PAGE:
So how did you…I’ve seen this, you know, especially when you’re just starting. You’ve got a small team, and you’re like, hey, we need to grow the team, so tell your friends. And so then all of a sudden you are recruiting from your existing team’s network or pool of friends, and all the sudden you have a super homogeneous team. So like, how do you avoid that? I wanna say, trap. I don’t know if that’s the right word.

[00:31:18] But like, how do you avoid just having replicas of your first employees, and like scaling the company sort of that way?

AMANDA: Yeah, I think you have to be proactive, right? Like I did this back when I was hiring like a huge group of people, right? I did a lot of coffee with people. I wouldn’t say no to coffee. That could be in person. It could be on Zoom. It could be a lot of different things. And so I think, while people’s connections are important. Like, I want to give people a chance, an opportunity. Like I can’t just hire everyone’s friends, because then that turns into, you know, the same sort of thing.

It turns into that culture fit not that culture add. And so which I think is a sort of a slippery slope to get into, right. So I think it’s important to build on top of those contacts. It’s okay to talk to so and so’s friend. But like, who did they know, right? Who maybe is like one more step further removed, and one more step farther removed. But I also think, like you have to proactively reach out to people. And you have to be a person that people like want to talk to. So like, how are you sort of presenting yourself? How are you representing the company? What makes it feel like, like any person from any place or space, could feel welcome? A part of the team, a part of the company, and feel valued? So I think you have to be ridiculously proactive, and, like I said before, you have to know your biases, right? Like, what do I know that, like, maybe like, Stef, you said before, what do I know that it’s about me that maybe I’m looking for in person, that I wanted to make sure that I look beyond those things too. Right? So I’m giving people a fair shot.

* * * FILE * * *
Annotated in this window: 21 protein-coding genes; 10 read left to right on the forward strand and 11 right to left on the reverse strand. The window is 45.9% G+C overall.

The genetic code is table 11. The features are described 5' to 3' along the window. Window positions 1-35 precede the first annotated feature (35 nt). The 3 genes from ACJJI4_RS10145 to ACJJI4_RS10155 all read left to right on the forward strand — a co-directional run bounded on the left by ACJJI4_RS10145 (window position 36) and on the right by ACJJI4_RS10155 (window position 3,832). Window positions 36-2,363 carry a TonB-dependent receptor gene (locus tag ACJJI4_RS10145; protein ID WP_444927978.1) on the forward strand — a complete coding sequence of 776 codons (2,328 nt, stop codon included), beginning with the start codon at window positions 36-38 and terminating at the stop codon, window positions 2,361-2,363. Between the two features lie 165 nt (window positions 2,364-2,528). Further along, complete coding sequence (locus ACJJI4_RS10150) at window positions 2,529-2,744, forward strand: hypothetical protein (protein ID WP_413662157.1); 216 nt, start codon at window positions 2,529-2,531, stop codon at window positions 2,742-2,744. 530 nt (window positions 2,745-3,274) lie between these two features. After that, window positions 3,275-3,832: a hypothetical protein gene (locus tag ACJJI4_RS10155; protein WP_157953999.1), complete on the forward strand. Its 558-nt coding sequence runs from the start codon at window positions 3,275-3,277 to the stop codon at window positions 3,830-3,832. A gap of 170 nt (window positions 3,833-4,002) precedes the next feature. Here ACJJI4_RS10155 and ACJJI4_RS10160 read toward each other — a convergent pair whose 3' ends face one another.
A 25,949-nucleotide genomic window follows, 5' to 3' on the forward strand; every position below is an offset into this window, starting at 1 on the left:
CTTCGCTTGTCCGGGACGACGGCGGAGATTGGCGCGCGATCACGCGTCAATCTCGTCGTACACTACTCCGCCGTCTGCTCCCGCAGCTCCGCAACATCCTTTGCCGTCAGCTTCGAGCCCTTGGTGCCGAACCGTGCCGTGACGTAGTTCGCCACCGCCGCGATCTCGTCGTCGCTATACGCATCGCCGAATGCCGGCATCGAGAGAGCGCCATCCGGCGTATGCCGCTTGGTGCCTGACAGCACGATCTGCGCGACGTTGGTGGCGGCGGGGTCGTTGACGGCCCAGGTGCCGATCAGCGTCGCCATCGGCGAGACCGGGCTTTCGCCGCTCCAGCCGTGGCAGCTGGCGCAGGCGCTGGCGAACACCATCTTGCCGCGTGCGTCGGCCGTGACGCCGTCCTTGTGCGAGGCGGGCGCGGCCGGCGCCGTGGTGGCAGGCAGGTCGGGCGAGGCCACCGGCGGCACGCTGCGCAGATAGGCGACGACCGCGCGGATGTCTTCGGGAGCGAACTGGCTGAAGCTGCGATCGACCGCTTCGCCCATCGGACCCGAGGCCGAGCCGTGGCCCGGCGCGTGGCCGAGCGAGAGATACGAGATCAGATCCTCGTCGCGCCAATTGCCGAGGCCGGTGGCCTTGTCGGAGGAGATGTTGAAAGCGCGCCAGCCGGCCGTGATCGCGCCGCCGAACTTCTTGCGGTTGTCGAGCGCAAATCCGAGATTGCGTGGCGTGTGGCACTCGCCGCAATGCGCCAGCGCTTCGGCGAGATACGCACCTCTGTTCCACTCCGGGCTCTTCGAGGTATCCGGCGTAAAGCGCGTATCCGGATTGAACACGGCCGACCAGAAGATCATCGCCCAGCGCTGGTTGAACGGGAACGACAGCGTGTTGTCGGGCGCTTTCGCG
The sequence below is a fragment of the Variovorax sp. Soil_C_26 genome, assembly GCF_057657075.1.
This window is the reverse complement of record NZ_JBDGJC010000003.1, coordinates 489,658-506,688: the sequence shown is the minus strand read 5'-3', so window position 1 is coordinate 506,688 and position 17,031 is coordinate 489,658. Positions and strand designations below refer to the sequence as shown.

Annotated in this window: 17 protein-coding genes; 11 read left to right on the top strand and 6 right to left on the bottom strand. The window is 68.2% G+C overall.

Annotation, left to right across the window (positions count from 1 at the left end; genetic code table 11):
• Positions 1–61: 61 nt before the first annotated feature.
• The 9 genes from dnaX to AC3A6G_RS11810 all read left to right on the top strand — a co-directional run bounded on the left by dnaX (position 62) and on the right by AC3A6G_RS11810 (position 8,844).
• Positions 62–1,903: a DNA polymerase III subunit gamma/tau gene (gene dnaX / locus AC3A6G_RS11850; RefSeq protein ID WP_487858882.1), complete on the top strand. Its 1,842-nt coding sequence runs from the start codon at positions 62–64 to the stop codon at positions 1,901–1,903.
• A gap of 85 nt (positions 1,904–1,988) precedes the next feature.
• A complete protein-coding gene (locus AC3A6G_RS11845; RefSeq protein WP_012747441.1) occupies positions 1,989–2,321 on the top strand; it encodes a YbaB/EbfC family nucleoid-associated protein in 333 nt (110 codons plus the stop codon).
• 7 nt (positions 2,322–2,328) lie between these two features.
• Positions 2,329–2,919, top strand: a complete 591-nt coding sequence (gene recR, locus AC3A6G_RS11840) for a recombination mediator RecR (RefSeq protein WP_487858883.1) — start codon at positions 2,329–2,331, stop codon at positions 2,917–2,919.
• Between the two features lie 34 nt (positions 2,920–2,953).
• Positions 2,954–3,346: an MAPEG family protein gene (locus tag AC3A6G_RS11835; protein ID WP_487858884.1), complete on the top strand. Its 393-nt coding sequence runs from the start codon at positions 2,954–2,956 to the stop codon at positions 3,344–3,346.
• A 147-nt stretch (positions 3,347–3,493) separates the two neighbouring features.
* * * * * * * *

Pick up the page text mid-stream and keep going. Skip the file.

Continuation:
STEFANIE: Corey, do you have anything that you’d want to add to that?

COREY: No, I’ll just basically repeat what Amanda said. We all live in bubbles, and you just have to realize that you gotta look outside of your network and uncover some hidden gems, hidden to you, right. And I don’t know. Personally, I like meeting new people. I like networking so that kind of comes naturally. I wanna learn about everybody. But yeah. That being proactive really helps with that kind of thing.


AMANDA: Yeah, and I think, sorry Stef, just to add, like, be genuine about it. Like, don’t just be like showing up one time to be like: hey, I’m looking for some people, and then you never show up again. Like, if you’re going to be part of a group and like, do that networking like for real. Be a part of that group. Like if you’re just showing up to be like a used car salesman, and you just like dip out like…It’s very just, you know it’s not authentic.

COREY: That’s good point, yeah.

STEFANIE: Yes, I mean just to your point, Amanda, when I talk with folks about fostering like a more diverse pipeline of candidates, the advice that I give them 100% of the time is literally try harder. Like that is like, that’s it. Like they’re isn’t like a great hack to do this. Like it really takes more effort. And to your point, it has to be genuine. Because otherwise folks, especially who are folks who are not inclined to feel included, or that sense of belonging, because maybe they’re aren’t a lot of folks that look like them at your organization already, then I think it really goes a long way.